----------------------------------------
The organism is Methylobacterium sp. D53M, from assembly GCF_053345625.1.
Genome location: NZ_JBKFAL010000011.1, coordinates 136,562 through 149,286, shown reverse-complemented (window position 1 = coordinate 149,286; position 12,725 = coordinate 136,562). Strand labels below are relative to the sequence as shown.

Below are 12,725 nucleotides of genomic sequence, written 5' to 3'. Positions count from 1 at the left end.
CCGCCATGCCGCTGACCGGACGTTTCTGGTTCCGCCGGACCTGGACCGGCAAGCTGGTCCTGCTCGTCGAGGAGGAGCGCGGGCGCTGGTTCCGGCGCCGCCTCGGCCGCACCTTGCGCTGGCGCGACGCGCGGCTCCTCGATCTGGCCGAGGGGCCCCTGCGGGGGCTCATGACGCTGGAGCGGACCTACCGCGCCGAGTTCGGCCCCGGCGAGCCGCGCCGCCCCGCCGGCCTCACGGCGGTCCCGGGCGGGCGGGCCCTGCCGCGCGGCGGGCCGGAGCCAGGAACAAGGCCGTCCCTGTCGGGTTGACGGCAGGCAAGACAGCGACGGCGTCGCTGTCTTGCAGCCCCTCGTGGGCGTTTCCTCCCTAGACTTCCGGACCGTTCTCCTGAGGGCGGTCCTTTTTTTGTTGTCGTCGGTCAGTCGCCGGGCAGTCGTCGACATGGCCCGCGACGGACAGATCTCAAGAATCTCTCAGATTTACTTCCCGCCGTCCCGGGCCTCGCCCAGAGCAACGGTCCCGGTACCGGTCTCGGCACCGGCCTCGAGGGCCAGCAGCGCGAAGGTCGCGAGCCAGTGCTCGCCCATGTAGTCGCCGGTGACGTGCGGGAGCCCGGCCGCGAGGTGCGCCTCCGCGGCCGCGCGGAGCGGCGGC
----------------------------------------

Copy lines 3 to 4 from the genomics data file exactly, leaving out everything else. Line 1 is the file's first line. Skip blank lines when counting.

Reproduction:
Below are 12,725 nucleotides of genomic sequence, written 5' to 3'. Positions count from 1 at the left end.
CCGCCATGCCGCTGACCGGACGTTTCTGGTTCCGCCGGACCTGGACCGGCAAGCTGGTCCTGCTCGTCGAGGAGGAGCGCGGGCGCTGGTTCCGGCGCCGCCTCGGCCGCACCTTGCGCTGGCGCGACGCGCGGCTCCTCGATCTGGCCGAGGGGCCCCTGCGGGGGCTCATGACGCTGGAGCGGACCTACCGCGCCGAGTTCGGCCCCGGCGAGCCGCGCCGCCCCGCCGGCCTCACGGCGGTCCCGGGCGGGCGGGCCCTGCCGCGCGGCGGGCCGGAGCCAGGAACAAGGCCGTCCCTGTCGGGTTGACGGCAGGCAAGACAGCGACGGCGTCGCTGTCTTGCAGCCCCTCGTGGGCGTTTCCTCCCTAGACTTCCGGACCGTTCTCCTGAGGGCGGTCCTTTTTTTGTTGTCGTCGGTCAGTCGCCGGGCAGTCGTCGACATGGCCCGCGACGGACAGATCTCAAGAATCTCTCAGATTTACTTCCCGCCGTCCCGGGCCTCGCCCAGAGCAACGGTCCCGGTACCGGTCTCGGCACCGGCCTCGAGGGCCAGCAGCGCGAAGGTCGCGAGCCAGTGCTCGCCCATGTAGTCGCCGGTGACGTGCGGGAGCCCGGCCGCGAGGTGCGCCTCCGCGGCCGCGCGGAGCGGCGGC